Choose a bin
If building your own or using reclaimed materials isn’t to your liking then select a plastic container 8-12 inches deep. Drill about 12 holes in the bottom for ventilation and drainage, between 1/4 -1/2 inch wide. Drill at least four holes of the same size on each side of the plastic bin about halfway between the top and the bottom.
The lid of your worm composting bin also needs holes for ventilation. I like how they covered the larger openings in the lid by gluing plastic screen to the underside of the lid. This keeps out larger bugs and pests while providing good airflow.
Your worms will need a damp bedding to live in and for to you bury the kitchen scraps that you’ll be feeding them. Shredded cardboard, newspaper and leaves make good bedding. Make sure the bedding is only damp and not soaking wet or your worm bin may be too soggy and continuously leak.
What Kind of Worms
Eisenia fetida is the scientific name for “red wrigglers” which are the compost worms you want. These worms are different from earthworms and nightcrawlers which you can find in your garden. You can purchase red wrigglers online from various outlets. I’d recommend buying them locally from a community gardening group like the one called God’s Gang, 773-264-2652, and I’m told the bait vendor at Montrose harbor is a also a good source.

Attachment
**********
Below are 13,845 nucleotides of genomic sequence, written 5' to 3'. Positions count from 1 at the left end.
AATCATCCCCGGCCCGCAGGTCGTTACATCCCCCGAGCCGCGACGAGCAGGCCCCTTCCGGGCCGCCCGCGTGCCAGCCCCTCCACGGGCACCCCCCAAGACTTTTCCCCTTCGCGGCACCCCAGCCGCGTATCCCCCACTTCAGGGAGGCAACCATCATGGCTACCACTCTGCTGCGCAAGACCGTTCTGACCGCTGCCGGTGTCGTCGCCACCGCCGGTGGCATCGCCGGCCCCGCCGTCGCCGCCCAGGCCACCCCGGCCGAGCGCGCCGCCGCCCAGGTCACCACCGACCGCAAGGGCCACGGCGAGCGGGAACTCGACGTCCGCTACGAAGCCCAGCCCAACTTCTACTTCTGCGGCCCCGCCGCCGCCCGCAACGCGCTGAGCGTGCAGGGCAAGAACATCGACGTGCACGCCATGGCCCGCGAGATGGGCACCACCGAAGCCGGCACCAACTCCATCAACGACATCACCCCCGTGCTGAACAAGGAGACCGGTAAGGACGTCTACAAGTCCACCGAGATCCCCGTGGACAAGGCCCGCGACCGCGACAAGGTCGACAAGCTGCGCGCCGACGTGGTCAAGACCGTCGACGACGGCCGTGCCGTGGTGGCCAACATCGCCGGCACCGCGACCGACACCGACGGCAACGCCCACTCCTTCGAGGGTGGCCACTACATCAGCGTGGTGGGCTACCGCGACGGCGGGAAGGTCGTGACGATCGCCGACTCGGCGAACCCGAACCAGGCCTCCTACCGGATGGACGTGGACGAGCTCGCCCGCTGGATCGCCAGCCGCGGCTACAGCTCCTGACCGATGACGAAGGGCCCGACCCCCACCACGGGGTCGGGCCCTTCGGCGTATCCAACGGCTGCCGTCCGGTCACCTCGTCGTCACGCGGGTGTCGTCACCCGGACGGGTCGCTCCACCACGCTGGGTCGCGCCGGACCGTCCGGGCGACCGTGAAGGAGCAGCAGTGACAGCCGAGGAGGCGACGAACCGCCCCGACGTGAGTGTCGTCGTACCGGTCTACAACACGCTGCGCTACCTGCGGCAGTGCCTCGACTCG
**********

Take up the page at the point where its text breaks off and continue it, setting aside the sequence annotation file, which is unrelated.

What to feed your Worms
Last winter I was watching Law & Order and in the opening scene the police find a dead woman in a community garden. One of the police officers turned to the other and told him he was sure the killer wasn’t a gardener because everyone knows the first rule of compost is no meat. Besides meat; don’t add oily foods and dairy products to your worm compost bin, unless you like unpleasant odors and pests. Do feed your worms the peels from your vegetables and fruits, coffee grounds and pulverized egg shells.
Where to place your Worm Composting Bin
A good place for your worm composting bin would be under your kitchen sink where you’ll have it at arm’s length when you’re preparing food and can dispose of your scraps. Closets, porches, basements and garages would also be good places during the winter. In the spring and summer you can keep your worm bin outdoors in your yard, porch or patio where it is protected from hot sun and heavy rains.
For more information on worm composting and composting in general check out these local resources:
Master Composter Training Program
Offered every fall by University of Illinois Extension, Contact Nancy Kreith (she’s the one holding the young worms in photo above), 773-233-0476.
Garfield Park Conservatory, 300 N Central Park Ave., 773-638-1766,
Chicago High School for Agricultural Sciences, 3807 W 111th Street 773-233-0476
Chicago Center for Green Technology, 445 N Sacramento Blvd., 312-746-9642